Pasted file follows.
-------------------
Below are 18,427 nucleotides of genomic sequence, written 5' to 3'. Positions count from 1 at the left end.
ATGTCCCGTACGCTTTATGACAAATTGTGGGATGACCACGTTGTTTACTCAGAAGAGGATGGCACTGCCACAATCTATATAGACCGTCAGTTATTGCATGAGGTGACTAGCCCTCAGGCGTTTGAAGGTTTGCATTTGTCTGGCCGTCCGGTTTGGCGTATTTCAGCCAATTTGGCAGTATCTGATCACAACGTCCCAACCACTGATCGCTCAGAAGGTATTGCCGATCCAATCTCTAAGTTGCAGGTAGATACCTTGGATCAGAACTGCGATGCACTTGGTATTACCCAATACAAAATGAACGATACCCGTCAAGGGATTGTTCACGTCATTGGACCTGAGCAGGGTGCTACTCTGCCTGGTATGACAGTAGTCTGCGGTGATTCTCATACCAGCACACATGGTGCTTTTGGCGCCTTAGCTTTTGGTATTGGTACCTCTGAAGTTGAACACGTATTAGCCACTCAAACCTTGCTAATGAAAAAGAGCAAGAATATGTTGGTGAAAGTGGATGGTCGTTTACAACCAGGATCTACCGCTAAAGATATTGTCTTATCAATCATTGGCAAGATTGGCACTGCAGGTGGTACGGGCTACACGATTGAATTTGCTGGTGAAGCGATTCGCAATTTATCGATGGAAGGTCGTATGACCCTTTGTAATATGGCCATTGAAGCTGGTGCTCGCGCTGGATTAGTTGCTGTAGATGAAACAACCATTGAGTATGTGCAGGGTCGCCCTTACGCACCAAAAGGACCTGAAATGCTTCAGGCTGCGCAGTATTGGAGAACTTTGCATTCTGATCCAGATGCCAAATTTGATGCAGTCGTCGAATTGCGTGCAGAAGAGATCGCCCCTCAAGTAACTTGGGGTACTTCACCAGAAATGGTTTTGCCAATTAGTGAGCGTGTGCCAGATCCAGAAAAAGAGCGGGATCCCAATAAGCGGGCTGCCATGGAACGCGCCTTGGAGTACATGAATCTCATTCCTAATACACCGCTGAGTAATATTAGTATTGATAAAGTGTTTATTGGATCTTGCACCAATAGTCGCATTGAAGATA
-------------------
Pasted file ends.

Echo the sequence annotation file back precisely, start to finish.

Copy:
Below are 18,427 nucleotides of genomic sequence, written 5' to 3'. Positions count from 1 at the left end.
ATGTCCCGTACGCTTTATGACAAATTGTGGGATGACCACGTTGTTTACTCAGAAGAGGATGGCACTGCCACAATCTATATAGACCGTCAGTTATTGCATGAGGTGACTAGCCCTCAGGCGTTTGAAGGTTTGCATTTGTCTGGCCGTCCGGTTTGGCGTATTTCAGCCAATTTGGCAGTATCTGATCACAACGTCCCAACCACTGATCGCTCAGAAGGTATTGCCGATCCAATCTCTAAGTTGCAGGTAGATACCTTGGATCAGAACTGCGATGCACTTGGTATTACCCAATACAAAATGAACGATACCCGTCAAGGGATTGTTCACGTCATTGGACCTGAGCAGGGTGCTACTCTGCCTGGTATGACAGTAGTCTGCGGTGATTCTCATACCAGCACACATGGTGCTTTTGGCGCCTTAGCTTTTGGTATTGGTACCTCTGAAGTTGAACACGTATTAGCCACTCAAACCTTGCTAATGAAAAAGAGCAAGAATATGTTGGTGAAAGTGGATGGTCGTTTACAACCAGGATCTACCGCTAAAGATATTGTCTTATCAATCATTGGCAAGATTGGCACTGCAGGTGGTACGGGCTACACGATTGAATTTGCTGGTGAAGCGATTCGCAATTTATCGATGGAAGGTCGTATGACCCTTTGTAATATGGCCATTGAAGCTGGTGCTCGCGCTGGATTAGTTGCTGTAGATGAAACAACCATTGAGTATGTGCAGGGTCGCCCTTACGCACCAAAAGGACCTGAAATGCTTCAGGCTGCGCAGTATTGGAGAACTTTGCATTCTGATCCAGATGCCAAATTTGATGCAGTCGTCGAATTGCGTGCAGAAGAGATCGCCCCTCAAGTAACTTGGGGTACTTCACCAGAAATGGTTTTGCCAATTAGTGAGCGTGTGCCAGATCCAGAAAAAGAGCGGGATCCCAATAAGCGGGCTGCCATGGAACGCGCCTTGGAGTACATGAATCTCATTCCTAATACACCGCTGAGTAATATTAGTATTGATAAAGTGTTTATTGGATCTTGCACCAATAGTCGCATTGAAGATA